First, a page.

If I may, I shall give way to the hon. Gentleman in a moment. I need to make some progress, as I have already been speaking for just under 20 minutes.
When, in 2002, military action against Iraq loomed as a possibility, many inside and outside this House demanded that any decision be subject to a substantive resolution by this place. I pay tribute to my late and much-missed friend Robin Cook for the way in which, as the then Leader of the House, he faithfully represented in government this House's views. I am glad to have worked with him on this, and the Cabinet unanimously agreed his propositions. In the event, alongside many statements, four full-length debates on Iraq were held in this place between September 2002 and March 2003. Three debates were on substantive motions: in November 2002; in February 2003; and then, of course, in the crucial determining debate in March 2003, which confirmed the decision for military action by a majority of 263.
That set of debates on substantive motions established a clear precedent for the future from which I do not believe there will be, or could ever be, a departure. Indeed, as my right hon. Friend the Prime Minister put it:
"The fact of the matter is that I cannot conceive of a situation in which a Government...is going to go to war—except in circumstances where militarily for the security of the country it needs to act immediately—without a full Parliamentary debate".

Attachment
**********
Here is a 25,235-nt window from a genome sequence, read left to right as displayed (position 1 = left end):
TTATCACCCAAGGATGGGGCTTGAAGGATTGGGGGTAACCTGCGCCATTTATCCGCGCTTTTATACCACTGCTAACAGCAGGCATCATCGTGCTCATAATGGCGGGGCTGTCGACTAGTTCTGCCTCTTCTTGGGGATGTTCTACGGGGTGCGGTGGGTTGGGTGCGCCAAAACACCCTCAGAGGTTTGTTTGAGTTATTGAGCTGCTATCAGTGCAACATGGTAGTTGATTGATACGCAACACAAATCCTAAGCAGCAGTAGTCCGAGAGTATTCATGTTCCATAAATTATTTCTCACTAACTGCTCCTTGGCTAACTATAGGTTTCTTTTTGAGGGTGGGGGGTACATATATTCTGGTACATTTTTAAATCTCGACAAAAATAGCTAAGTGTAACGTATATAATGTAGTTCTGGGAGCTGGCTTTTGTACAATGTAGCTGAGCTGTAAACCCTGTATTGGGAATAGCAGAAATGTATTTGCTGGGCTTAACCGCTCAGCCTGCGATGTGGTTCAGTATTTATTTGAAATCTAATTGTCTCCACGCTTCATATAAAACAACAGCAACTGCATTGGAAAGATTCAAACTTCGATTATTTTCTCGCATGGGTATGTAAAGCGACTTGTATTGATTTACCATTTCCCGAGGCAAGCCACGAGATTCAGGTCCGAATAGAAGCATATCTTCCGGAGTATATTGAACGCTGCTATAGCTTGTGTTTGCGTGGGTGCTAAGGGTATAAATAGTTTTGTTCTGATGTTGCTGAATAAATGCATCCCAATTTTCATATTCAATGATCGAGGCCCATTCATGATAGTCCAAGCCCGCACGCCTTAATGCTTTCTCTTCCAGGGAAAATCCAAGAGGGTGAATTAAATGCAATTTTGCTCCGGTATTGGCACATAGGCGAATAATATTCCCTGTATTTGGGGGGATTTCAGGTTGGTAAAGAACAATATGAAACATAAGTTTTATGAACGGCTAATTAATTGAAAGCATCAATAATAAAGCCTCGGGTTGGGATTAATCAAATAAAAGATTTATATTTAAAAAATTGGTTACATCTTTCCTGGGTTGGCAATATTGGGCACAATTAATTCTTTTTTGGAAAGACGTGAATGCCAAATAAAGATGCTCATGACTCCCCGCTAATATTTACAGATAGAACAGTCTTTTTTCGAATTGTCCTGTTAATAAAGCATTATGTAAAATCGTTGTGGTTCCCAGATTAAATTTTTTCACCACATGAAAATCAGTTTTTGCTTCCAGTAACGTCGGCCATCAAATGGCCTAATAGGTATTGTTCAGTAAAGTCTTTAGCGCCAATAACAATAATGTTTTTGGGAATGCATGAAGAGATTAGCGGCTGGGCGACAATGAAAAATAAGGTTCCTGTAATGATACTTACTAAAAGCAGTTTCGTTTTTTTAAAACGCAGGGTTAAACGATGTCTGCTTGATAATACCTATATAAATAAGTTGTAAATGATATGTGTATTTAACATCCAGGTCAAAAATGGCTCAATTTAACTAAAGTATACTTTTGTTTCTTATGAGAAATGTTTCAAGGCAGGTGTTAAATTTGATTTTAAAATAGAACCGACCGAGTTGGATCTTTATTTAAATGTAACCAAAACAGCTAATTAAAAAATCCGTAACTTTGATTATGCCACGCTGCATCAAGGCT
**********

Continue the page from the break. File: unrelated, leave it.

However, there has of course been an issue about whether these precedents and this clear consensus about the role of Parliament should, as I have indicated, be formalised and made more explicit. As the Government's amendment spells out, we believe that the time has now come to do so. If the amendment is passed, we will make more detailed proposals for consultation—yes, including with the Opposition parties. It is important, if we can, to establish a broad agreement to any new process, precisely because of the gravity of its outcome.
Let me now deal—not with levity—with why there has been some hesitation in government on this issue. Hesitation to make more explicit our procedure has not arisen because of any nostalgia for our system of government before the 1689 Bill of Rights. It has done so because of concern about the adverse impact of any new process on the operational discretion of those in command and on the linked ability to respond to emergency situations and other instances requiring secrecy; and, above all, because of concern about the need not in any way to compromise the security and well-being of our troops or damage their morale. Each of those concerns is very serious and none should be dismissed. Many of them were raised by those who gave evidence to the Constitution Committee inquiry, not least those with military experience. Former Air Marshall Lord Garden and Field Marshall Lord Bramall, himself a former Chief of Defence Staff, both stressed that while they were in favour of greater parliamentary involvement in approving decisions on deployment, they strongly opposed parliamentary adjudication of operational decision making.
Former Air Marshall Lord Garden—now a Liberal Democrat peer—cautioned that:
"What you cannot do is end up with Parliament micro-managing the forces, taking tactical decisions, and you have to set thresholds at a level where this will not happen. On any roulement you get a sudden bulge of numbers and then a decrease in numbers. You do not want Parliament involved in that".
Lord Bramall echoed his warning, stating that
"Under no circumstances must parliamentary approval be allowed into the tactical field or the minute field of the way you carry out the operation".